The adhesive layer 2, as shown in FIG. 1, is used to affix the respective imaging films 3 to the top and bottom leaves 1 and 5, respectively. Typical methods of affixation which have been tested and found to work satisfactorily are use of a nonsetting adhesive which is transferred from its carrier to the respective leaf of the registration device 100. The image film 3 is then pressed against the adhesive 2 and stuck thereto. Because the adhesive is nonsetting, both the film and the adhesive can be removed readily and the basic registration device reused.
Another embodiment uses a setting type of adhesive, typically of a clear liquid formulation, which is applied to both the leaf and the film. However, because the adhesive sets up, the adherence is substantially permanent which essentially prevents the registration device from being reused.
Another affixing method is to utilize film holding pins (not shown) which are secured in both the top and the bottom leaves 1 and 5, respectively. This method of affixation requires the use of a film punching system which coordinates exactly with the preset pins in the registration device.
The registration pins 7 may be utilized in conjunction with a nonsetting adhesive to provide double assurance that the top and bottom films retain the most precise registration with the leaves 1 and 5 and the panel 4.
Referring now to FIGS. 12 through 15, the registration pin 7 of FIG. 1 is shown in greater detail. The registration pins perform the function of aligning the pre-sensitised panel 4 with the imaging films 3 which are attached to the leaves 1 and 5, respectively, by means of the suitable adhesive or fastening apparatus noted above. The registration pin 7 has a round or cylindrical base portion 70 which is machined or otherwise shaped to have four flat upper surfaces 71. The flat surfaces are connected together by an arcuate portions 72 which are continuations of the cylindrical configuration 71. (However, different diametric dimensions can be used for the upper and lower portions of the pin.) The bottom or base 73 is a relatively flat base member which is mounted to one leaf of the registration device 100. The head 74 of the registration pin 7 is essentially conically configured with a forty-five degree angle. The forty-five degree angle is not critical, per se, but is a preferred parameter.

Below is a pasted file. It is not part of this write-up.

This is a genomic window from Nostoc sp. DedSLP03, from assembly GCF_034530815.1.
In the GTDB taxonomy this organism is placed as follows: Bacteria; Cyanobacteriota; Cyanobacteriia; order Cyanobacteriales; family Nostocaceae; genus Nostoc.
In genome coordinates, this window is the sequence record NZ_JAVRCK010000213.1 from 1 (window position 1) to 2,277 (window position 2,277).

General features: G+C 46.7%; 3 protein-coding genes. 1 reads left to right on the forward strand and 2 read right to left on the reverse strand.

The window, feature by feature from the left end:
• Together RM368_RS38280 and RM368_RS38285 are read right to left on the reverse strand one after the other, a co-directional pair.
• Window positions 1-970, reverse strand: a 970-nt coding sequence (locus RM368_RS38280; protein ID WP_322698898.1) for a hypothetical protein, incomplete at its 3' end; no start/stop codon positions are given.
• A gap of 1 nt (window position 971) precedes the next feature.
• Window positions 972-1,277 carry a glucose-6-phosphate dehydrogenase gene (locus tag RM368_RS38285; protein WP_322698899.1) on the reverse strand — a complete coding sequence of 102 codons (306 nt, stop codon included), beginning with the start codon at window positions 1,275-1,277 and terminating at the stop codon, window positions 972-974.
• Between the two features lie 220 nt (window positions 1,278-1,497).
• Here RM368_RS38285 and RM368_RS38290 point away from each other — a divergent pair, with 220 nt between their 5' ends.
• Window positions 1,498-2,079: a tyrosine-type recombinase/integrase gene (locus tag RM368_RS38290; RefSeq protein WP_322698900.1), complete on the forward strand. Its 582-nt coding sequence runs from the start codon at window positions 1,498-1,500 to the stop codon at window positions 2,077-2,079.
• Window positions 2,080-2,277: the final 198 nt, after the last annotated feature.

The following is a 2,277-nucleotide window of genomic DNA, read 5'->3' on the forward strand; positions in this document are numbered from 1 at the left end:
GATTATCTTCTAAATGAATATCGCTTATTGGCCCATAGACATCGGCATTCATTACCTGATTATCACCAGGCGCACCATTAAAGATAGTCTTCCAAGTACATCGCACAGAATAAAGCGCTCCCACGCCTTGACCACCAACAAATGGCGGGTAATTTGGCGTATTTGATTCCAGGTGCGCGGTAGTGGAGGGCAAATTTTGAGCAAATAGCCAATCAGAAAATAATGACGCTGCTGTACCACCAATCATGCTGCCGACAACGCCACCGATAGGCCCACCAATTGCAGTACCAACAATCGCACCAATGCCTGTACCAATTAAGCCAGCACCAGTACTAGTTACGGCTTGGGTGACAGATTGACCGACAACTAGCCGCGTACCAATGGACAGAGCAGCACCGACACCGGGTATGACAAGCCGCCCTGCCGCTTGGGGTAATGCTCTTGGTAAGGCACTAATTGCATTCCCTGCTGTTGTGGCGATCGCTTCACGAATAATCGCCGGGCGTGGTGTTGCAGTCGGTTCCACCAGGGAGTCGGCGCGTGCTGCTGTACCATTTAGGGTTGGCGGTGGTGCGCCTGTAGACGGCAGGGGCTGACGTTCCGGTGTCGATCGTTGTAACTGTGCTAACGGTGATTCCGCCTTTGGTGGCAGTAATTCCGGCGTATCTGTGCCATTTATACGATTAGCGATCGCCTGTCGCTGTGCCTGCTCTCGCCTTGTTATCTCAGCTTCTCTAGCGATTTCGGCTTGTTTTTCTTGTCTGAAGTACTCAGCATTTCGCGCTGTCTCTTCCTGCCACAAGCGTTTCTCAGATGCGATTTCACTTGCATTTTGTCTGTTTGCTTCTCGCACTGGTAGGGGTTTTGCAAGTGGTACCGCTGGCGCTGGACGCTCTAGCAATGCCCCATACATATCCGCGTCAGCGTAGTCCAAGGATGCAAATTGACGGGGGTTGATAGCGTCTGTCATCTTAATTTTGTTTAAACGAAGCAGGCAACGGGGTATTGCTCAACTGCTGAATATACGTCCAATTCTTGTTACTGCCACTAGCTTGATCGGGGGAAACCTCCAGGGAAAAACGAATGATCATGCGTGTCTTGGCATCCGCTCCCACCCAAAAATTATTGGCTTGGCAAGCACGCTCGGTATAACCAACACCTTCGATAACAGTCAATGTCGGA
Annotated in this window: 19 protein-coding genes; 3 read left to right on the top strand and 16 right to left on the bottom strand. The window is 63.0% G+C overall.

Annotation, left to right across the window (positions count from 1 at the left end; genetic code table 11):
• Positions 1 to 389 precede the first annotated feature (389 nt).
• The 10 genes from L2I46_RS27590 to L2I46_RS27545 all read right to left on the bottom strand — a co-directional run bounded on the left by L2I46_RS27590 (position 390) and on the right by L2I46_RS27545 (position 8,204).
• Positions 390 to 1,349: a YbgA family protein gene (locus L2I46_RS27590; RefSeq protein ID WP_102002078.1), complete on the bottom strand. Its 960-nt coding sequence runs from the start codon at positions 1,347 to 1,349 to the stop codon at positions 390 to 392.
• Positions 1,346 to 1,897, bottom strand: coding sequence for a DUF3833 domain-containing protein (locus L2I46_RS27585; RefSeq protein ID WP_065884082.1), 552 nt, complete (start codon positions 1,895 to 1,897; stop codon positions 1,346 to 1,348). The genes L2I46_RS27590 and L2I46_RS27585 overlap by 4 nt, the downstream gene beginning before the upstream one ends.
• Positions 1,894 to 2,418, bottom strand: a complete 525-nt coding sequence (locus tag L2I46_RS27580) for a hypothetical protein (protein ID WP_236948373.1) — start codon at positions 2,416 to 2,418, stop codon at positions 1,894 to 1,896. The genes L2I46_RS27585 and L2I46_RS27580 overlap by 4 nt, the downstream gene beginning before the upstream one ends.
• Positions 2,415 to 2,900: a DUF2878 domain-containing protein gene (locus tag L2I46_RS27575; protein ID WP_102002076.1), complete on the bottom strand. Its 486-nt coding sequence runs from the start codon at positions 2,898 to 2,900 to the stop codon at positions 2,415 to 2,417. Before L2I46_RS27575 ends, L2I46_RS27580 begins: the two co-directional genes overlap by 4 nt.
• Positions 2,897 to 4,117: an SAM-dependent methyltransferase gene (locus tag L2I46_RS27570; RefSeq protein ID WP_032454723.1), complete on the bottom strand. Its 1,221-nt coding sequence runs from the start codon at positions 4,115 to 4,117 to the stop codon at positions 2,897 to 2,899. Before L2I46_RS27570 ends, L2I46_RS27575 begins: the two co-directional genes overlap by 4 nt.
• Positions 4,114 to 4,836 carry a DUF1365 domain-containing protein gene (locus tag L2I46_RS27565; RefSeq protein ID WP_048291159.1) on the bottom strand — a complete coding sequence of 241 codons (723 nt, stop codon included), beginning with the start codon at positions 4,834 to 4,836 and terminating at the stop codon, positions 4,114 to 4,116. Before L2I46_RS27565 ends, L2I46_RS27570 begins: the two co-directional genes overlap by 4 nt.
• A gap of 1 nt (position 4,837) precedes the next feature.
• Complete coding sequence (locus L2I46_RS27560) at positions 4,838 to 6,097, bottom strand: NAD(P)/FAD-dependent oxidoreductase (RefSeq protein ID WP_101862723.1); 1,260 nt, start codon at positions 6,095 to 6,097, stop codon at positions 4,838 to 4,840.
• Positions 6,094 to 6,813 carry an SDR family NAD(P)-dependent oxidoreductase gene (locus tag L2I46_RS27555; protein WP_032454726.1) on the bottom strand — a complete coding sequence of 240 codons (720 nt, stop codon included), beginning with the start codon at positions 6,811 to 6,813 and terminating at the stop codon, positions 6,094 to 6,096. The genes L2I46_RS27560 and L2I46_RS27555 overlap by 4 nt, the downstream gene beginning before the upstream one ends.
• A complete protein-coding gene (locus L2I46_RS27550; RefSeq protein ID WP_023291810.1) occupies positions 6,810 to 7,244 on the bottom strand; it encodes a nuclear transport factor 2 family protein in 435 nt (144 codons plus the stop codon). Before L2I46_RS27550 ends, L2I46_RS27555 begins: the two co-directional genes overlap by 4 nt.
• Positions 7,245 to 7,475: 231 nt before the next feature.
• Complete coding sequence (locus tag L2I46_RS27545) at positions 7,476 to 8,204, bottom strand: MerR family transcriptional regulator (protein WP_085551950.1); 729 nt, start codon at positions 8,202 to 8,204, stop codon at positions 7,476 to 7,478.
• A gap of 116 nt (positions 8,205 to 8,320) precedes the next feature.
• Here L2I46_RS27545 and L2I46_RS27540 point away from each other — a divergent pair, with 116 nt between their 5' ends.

The length of the registration pin is appropriate so that it is able to penetrate the various films, the coated panel and mate with an aligned hole in the top leaf as previously described.
The configuration of registration pin 7 is highly advantageous. That is, the conical head 74 (or point) splits the photosensitive coating which covers the alignment holes on the panel 4. The coating is split into wedge or pie-shaped sections. The flat sides of the pins permit the wedges of the coating to remain in the alignment holes as the circuit panel 4 slides onto the pin 7 in perfect alignment with the imaging films 3. This permits the segments of the coating to be attached to the panel during the exposure and development processes.